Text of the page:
The Tampa Bay Times

By Ed Walker

The full moon in August when giant cubera snapper aggregate in long established spots for spawning. These heavy bodied fish spend most of the year living alone inside deep wrecks and around isolated ledges with deep caves. They are quite rare to catch until they come together in the late summer.

There is at least one fairly well-known aggregating location near The Elbow 70 miles off St. Petersburg. It was discovered by commercial fishermen years ago and passed along to sport fishermen due to the poor selling value at the fish market. The spot is a ledge with some undercuts but is nothing different that many similar ledges and peaks in the area. Only the giant snapper know why it is their chosen spot for spawning.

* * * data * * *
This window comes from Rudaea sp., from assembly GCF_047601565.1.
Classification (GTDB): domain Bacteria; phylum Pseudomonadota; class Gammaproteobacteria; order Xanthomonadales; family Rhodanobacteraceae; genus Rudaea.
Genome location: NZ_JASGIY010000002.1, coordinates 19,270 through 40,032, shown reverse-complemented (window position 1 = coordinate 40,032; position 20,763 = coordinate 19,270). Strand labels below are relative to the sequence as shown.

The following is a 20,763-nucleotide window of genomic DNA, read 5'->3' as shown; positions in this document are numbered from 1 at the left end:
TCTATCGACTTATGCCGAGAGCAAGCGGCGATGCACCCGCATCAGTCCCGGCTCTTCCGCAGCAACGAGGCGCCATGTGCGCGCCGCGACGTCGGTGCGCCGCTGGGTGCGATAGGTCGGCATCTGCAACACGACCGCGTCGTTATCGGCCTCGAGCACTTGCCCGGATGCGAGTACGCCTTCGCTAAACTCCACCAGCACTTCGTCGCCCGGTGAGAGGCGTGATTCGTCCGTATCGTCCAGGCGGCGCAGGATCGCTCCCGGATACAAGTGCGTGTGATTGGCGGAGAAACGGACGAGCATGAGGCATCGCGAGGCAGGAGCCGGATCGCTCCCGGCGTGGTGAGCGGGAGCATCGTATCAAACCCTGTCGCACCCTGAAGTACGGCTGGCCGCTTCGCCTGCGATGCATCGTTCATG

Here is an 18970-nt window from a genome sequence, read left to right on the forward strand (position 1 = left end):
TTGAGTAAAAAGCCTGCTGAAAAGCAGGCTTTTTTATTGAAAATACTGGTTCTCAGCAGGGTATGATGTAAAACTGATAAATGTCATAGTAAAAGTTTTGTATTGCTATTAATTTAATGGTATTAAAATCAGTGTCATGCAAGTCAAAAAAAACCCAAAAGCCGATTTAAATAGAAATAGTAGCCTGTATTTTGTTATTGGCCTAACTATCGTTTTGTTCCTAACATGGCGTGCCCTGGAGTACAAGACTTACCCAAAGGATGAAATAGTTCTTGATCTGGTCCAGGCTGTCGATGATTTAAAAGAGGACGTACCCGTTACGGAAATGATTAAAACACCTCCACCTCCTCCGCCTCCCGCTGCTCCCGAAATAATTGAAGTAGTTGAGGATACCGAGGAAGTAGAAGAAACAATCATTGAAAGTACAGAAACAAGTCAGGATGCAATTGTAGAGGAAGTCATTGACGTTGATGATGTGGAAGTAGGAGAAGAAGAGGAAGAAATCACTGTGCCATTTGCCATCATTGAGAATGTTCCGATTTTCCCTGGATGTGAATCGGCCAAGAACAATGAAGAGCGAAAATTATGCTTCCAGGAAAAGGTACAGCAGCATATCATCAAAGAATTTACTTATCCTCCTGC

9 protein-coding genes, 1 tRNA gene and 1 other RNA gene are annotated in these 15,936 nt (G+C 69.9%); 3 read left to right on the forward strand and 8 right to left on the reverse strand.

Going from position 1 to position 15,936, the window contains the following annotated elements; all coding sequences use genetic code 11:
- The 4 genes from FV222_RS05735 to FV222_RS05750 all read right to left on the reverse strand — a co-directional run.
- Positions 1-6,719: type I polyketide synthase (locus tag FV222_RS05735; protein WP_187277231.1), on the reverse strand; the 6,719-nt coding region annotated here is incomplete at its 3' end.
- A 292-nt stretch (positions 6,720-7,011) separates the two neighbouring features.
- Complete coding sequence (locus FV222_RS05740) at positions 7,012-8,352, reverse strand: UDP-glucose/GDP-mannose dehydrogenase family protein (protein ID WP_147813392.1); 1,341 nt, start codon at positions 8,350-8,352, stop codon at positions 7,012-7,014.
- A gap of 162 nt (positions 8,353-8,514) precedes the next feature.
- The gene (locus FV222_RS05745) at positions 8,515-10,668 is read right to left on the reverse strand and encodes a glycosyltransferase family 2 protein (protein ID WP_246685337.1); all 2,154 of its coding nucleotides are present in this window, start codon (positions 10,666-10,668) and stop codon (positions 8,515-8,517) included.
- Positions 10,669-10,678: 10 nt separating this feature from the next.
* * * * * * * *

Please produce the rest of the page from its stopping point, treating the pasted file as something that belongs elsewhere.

For anglers, landing one of these behemoths is extremely hard to do. There are few bottom fish that fight as hard or that dash into structure as directly. Heavy tackle is a must. We typically target cuberas with 100 pound test braided line, a top shot of 150 pound monofilament and 15 foot leader of 300 pound monofilament. I like to use the minimum weight that will get the bait down into the zone the fish are holding. If the current is strong this can mean 3 or 4 pounds of weight although last year we found slack current and were able to freeline large baits to them.

Big live baits are the way to coax them into feeding. Some anglers use jumbo grunts or pinfish, others use even bigger baits like jack cravelle. Perhaps the most important factor is when you fish. Cubera snapper feed almost exclusively at nite or right at sunset. The best bet is to set up on your spot before dark and then fish til 12 or 1 am.

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